The silmarils were of much more use lighting the trees than they were hidden away in an iron chamber. Because of this some could say Feanor was wrong.
So Yavanna and the rest of the Valar thought that the purpose of the Silmarils should be to rekindle the Trees? Perhaps they should have given this matter more thought from a less self-centred position.

You say that Aman was the home of Many of the Eldar and that many more would come there later. Well it is true that the Elves left in the darkness of Middle-earth were destined to go to the West but not until the time of their waning which would not happen until there was great light in Middle-earth. By your argument Middle-earth should have been left in darkness and Men remain in limbo waiting for the light that would never come while the Valar sat in comfort in Valinor in the light of the Trees.

The Silmarils were of far greater value as they were with the fates of Arda locked within them. "The Fates of ARDA", not the comfort of Aman.

FĂ«anor may not have known what was to be or why he felt that refusing was the only thing to do. But it is certain that it was the right thing to do. Arda would have been much lessened and Elves and Men would have paid a great price in Middle-earth had short-sighted plan of the Valar held sway.
 

Gothmog

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As Nom is once more involved in this debate I ask that she be allowed to edit her first post to remove her reasons for not wishing to debate this topic. I do not want to risk any judge being unduly influenced by such comments even unintentionaly.
 

Gothmog

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Ok. It is the view of OiE that FĂ«anor Was right to refuse the request of the Valar for the Silmarils. But let us take another look at Why this is so. To do this we must review some of the history of Arda.

We will start with the "Vision of the Music".

The Music of the Ainur was shown to them by Eru in a vision whereby they saw much of what was to come. The part that needs to be considered is this.
The Ainulindalë.
And they saw with amazement the coming of the Children of IlĂșvatar, and the habitation that was prepared for them; and they perceived that they themselves in the labour of their music had been busy with the preparation of this dwelling, and yet knew not that it had any purpose beyond its own beauty. For the Children of IlĂșvatar were conceived by him alone; and they came with the third theme, and were not in the theme which IlĂșvatar propounded at the beginning, and none of the Ainur had part in their making.
The Ainur did not know of the Children of IlĂșvatar and did not decide the conditions under which each would awaken. The Elves would do so under the stars while Men would wait for the light.

So now we go on to the work of creating Arda and what the Valar did there.

After much time and great strife with Melkor, the Valar did at last create Middle-earth ready for the Children of Eru.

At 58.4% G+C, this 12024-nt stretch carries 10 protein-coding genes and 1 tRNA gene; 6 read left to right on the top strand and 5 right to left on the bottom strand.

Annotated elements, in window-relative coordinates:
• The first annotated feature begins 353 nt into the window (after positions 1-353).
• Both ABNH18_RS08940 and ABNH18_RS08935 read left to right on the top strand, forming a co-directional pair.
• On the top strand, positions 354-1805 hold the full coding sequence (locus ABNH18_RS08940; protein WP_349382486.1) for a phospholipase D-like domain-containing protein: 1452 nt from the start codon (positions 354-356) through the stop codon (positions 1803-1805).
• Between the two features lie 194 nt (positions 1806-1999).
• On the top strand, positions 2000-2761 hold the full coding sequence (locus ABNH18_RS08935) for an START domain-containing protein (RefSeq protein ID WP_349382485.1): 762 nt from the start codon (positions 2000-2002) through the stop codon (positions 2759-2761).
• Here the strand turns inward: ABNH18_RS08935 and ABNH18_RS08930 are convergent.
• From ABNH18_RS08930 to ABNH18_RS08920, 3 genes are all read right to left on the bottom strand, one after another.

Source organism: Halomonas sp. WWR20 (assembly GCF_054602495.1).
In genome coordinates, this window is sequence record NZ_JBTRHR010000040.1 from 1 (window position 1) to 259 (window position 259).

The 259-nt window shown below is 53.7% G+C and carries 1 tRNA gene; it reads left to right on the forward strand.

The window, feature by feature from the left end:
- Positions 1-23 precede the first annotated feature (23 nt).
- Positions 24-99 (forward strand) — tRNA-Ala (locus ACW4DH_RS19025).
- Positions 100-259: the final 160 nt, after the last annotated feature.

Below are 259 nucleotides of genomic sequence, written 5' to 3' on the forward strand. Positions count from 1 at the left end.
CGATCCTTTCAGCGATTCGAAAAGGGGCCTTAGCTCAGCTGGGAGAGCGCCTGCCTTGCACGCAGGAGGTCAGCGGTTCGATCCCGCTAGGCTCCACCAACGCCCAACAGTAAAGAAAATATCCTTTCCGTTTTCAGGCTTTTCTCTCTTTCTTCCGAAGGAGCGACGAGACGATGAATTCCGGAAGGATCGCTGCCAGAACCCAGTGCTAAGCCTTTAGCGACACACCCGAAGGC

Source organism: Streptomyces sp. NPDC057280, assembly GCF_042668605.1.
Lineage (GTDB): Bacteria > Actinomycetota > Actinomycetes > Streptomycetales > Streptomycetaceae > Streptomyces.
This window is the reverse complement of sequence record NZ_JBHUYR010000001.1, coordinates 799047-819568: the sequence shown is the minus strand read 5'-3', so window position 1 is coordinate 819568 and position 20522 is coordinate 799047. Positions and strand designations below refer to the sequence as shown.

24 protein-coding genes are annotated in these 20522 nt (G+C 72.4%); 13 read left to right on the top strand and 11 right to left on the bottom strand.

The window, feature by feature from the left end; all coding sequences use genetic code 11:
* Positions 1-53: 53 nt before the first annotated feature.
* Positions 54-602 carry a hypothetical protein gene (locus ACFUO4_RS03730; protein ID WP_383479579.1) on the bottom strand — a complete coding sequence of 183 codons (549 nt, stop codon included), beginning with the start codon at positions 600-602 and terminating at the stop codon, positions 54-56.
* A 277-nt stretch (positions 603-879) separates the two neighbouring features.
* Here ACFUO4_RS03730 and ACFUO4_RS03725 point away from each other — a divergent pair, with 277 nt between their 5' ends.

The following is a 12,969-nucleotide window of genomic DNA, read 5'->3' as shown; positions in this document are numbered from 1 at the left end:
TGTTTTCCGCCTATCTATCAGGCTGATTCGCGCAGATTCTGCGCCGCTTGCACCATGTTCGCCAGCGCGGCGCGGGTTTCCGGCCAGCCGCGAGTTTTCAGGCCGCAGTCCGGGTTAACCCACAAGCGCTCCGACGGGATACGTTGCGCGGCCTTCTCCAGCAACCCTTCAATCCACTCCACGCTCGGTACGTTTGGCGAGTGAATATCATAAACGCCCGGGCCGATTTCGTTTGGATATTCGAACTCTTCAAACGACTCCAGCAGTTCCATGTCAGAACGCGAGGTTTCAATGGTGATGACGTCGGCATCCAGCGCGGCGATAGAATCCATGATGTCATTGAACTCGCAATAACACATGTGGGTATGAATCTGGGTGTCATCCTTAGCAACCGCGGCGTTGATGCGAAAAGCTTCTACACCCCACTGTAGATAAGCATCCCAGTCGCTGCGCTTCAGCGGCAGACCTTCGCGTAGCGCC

From The Silmarillion: Chapter 1
In that time the Valar brought order to the seas and the lands and the mountains, and Yavanna planted at last the seeds that she had long devised. And since, when the fires were subdued or buried beneath the primeval hills, there was need of light, Aulë at the prayer of Yavanna wrought two mighty lamps for the lighting of the Middle-earth which he had built amid the encircling seas. Then Varda filled the lamps and Manwë hallowed them, and the Valar set them upon high pillars, more lofty far than are any mountains of the later days. One lamp thy raised near to the north of Middle-earth, and it was named Illuin; and the other was raised in the south, and it was named Ormal; and the light of the Lamps of the Valar flowed out over the Earth, so that all was lit as it were in a changeless day.
So the Valar gave light to the whole of Middle-earth in that time. But then Melkor struck once more.
Chapter 1
But Melkor, trusting in the strength of Utumno and the might of his servants, came forth suddenly to war, and struck the first blow, ere the Valar were prepared; and he assailed the lights of Illuin and Ormal, and cast down their pillars and broke their lamps.
So then, did the Valar replace the lamps?
Chapter 1
Therefore they departed from Middle-earth and went to the Land of Aman, the westernmost of all lands upon the borders of the world;
It would seem not. Did they ensure that Middle-earth would have light?
Chapter 1
and since Melkor was returned to Middle-earth and they could not yet overcome him, the Valar fortified their dwelling, and upon the shores of the sea they raised the PelĂłri, the Mountains of Aman, highest upon Earth.
and
Behind the walls of the PelĂłri the Valar established their domain in that region which is called Valinor; and there were their houses, their gardens , and their towers. In that guarded land the Valar gathered great store of light and all the fairest things that were saved from the ruin; and many others yet fairer they made anew, and Valinor became more beautiful even the Middle-earth in the Spring of Arda;
also
But as the ages drew on to the hour appointed by IlĂșvatar for the coming of the Firstborn, Middle-earth lay in a twilight beneath the stars that Varda had wrought in the ages forgotten of her labours in EĂ€.
So they did not at that time give light to Middle-earth.

However, this was not a problem.
Chapter 3:
But at the bidding of ManwĂ« Mandos spoke, and he said: 'In this age the Children of IlĂșvatar shall come indeed, but they come not yet. Moreover it is doom that the Firstborn shall come in the darkness, and shall look first upon the stars. Great light shall be for their waning. To Varda ever shall they call at need.'